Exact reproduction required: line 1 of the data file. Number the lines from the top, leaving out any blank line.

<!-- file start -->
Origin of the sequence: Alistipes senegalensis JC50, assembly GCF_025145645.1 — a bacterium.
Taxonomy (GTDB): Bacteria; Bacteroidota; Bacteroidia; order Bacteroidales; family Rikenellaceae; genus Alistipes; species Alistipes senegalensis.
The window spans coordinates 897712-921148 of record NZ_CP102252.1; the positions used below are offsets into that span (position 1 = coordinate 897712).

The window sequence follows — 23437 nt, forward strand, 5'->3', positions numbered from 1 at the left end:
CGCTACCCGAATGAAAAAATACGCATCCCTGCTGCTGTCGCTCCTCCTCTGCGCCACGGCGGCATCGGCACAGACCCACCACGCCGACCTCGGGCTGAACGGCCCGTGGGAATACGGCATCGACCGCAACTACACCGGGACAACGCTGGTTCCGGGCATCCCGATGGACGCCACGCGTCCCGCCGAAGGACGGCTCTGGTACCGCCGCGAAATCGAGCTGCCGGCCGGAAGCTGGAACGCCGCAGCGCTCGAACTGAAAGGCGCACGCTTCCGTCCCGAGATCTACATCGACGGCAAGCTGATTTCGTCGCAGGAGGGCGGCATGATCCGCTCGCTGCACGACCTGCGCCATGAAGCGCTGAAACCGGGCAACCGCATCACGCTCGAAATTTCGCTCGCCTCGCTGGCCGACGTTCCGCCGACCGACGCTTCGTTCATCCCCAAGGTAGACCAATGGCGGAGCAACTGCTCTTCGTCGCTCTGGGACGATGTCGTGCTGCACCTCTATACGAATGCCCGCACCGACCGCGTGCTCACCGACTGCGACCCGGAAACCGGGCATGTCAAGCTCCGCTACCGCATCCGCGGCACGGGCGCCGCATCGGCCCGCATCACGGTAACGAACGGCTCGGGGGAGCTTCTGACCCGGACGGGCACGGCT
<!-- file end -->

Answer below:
Origin of the sequence: Alistipes senegalensis JC50, assembly GCF_025145645.1 — a bacterium.